The provost of Humboldt State University makes the decision of which classes to cut for the following semester based on enrollment. Photo by T.William Wallin

Too soon to tell

HSU looks to cut classes earlier for low enrollment
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Humboldt State University looks to cut classes earlier for low enrollment

Clarissa Cardenas is a first year student double-majoring in French and international studies. Initially, she enrolled in the wrong French class and had to switch and enroll into a different class a couple days into her first semester. If that class had been cut due to enrollment she would’ve never had the opportunity to enroll late.

For spring semester Humboldt State University is attempting to cut classes earlier for low enrollment than previous semesters, putting situations like Cardenas’ in jeopardy. Before classes wouldn’t get cut until after winter break and up until the first day of the semester, sometimes longer.

“I get nervous because the French program is small and if they cut those classes before school even starts then students have to scramble looking for classes,” Cardenas said.

Vice provost of the dean for undergraduate and graduate studies Rock Braithwaite said cutting classes is routine and happens every semester. It occurs in the transitional stage between the end of one semester and the beginning of the next. Braithwaite said they’re trying to do a better job identifying and assessing class enrollment so they can address cutting classes sooner.

“I’m almost embarrassed to say it but cutting classes happens up to the first day of the semester,” Braithwaite said. “Students are contacted if and when substitutions are needed.”

Cardenas said that cutting classes early is taking away the opportunity for students to enroll in vital classes if they enroll late. She knows logistically the university has to cut classes, but said students get the short end of the stick.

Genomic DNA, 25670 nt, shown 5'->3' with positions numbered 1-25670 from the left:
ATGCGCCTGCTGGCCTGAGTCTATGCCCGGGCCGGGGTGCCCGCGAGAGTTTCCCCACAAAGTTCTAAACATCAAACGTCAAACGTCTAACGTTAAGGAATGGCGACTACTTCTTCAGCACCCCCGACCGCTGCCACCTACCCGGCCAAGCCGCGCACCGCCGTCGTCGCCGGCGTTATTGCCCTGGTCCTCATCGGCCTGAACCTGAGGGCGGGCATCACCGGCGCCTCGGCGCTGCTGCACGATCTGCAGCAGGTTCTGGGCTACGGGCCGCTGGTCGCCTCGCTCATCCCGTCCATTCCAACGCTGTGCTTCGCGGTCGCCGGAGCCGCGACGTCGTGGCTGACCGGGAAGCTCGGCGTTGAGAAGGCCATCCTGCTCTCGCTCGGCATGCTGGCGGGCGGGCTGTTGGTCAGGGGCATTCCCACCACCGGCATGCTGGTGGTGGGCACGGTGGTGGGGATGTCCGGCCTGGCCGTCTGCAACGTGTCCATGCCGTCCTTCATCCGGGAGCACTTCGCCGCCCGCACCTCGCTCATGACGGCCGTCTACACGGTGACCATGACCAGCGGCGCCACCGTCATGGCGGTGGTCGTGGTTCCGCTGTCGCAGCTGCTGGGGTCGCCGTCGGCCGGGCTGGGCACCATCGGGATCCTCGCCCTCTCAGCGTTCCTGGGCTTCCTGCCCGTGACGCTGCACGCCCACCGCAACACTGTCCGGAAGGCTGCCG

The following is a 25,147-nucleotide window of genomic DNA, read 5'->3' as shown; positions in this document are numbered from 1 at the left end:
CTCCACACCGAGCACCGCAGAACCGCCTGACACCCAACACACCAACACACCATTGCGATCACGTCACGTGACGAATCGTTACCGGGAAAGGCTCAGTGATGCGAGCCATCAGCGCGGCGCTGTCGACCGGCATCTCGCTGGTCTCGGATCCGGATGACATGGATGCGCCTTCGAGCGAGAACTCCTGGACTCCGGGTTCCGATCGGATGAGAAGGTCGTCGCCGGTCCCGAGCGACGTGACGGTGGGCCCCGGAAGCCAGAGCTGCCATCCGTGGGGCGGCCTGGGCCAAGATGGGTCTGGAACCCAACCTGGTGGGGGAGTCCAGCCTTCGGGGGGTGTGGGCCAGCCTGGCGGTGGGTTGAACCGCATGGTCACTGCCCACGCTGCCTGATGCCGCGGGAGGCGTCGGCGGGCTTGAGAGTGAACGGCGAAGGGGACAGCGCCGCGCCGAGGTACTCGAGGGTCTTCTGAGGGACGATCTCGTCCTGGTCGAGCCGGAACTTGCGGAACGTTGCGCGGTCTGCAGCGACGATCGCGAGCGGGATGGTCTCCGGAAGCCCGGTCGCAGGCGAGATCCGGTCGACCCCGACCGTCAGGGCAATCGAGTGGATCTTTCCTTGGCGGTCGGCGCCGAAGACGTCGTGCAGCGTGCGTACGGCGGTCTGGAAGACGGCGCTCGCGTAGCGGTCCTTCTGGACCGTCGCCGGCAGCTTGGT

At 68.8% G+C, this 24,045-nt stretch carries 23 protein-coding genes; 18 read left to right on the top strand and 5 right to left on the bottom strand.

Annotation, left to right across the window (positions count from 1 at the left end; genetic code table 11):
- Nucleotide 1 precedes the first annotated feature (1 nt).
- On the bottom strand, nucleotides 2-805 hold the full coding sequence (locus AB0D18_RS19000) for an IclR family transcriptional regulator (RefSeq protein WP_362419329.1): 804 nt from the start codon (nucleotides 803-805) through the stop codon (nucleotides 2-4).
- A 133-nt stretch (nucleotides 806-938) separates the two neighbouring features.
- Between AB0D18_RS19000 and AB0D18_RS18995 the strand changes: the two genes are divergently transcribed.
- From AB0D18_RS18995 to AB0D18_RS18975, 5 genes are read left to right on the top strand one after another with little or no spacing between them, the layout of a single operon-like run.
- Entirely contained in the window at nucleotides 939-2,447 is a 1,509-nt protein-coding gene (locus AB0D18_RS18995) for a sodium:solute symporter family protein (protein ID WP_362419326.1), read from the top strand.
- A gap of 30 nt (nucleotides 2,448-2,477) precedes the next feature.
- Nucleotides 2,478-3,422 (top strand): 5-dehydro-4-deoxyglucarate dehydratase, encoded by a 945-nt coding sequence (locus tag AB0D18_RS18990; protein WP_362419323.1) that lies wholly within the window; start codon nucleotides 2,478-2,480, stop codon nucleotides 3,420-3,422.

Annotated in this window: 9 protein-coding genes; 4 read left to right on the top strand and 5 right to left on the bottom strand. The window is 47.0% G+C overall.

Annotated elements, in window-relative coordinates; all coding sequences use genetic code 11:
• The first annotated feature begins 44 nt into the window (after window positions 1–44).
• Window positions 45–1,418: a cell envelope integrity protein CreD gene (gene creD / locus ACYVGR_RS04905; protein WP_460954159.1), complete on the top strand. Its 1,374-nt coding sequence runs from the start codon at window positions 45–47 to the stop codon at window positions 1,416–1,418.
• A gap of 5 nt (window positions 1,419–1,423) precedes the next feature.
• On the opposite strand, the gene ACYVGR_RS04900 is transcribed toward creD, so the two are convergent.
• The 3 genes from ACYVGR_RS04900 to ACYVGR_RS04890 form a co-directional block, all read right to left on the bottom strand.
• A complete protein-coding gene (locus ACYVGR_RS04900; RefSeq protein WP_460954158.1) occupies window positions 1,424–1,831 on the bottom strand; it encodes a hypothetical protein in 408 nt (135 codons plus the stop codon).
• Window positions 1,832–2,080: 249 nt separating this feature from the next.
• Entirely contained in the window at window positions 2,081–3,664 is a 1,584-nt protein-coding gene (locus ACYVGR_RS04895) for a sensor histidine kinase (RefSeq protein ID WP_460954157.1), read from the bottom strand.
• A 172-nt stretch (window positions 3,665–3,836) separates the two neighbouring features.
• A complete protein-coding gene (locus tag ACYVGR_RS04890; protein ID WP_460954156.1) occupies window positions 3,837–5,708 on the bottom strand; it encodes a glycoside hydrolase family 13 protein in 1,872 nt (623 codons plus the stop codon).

“Students enroll late in classes all the time and to cut those classes is very one-sided,” Cadenas said. “We shouldn’t be punished for enrolling late and should be given the opportunity to search for classes.”

Junior film major Alfonso Trejos said cutting classes early can potentially affect students’ financial aid. Trejos said it’s a better outcome if the school cuts classes later so students are already enrolled and qualify for financial aid. If the class is cut due to low enrollment while he is already enrolled a professor can show open classes to take.

“School is expensive and it comes down to the money most of the time for people,” Trejos said.

Maria Sanchez is a junior in social work and plans on interning her last semester. Sanchez said she doesn’t want to overload herself while interning, so she’s taking more than the unit cap of classes. She has to petition for the extra units she enrolls in and that takes time.

“Sometimes I’m not even able to enroll in a class until the first day of the semester,” Sanchez said.

IMG_3591.jpg
Screen grab of social work course rotations.

The more time students have to search for classes without fear of having them cut, Sanchez said is best. She said it isn’t a huge deal to wait to cut classes like the school has been doing but for students cutting classes early is detrimental.

“In my department if you don’t get in or pass a class you have to wait an entire year to take it again,” Sanchez said.

 

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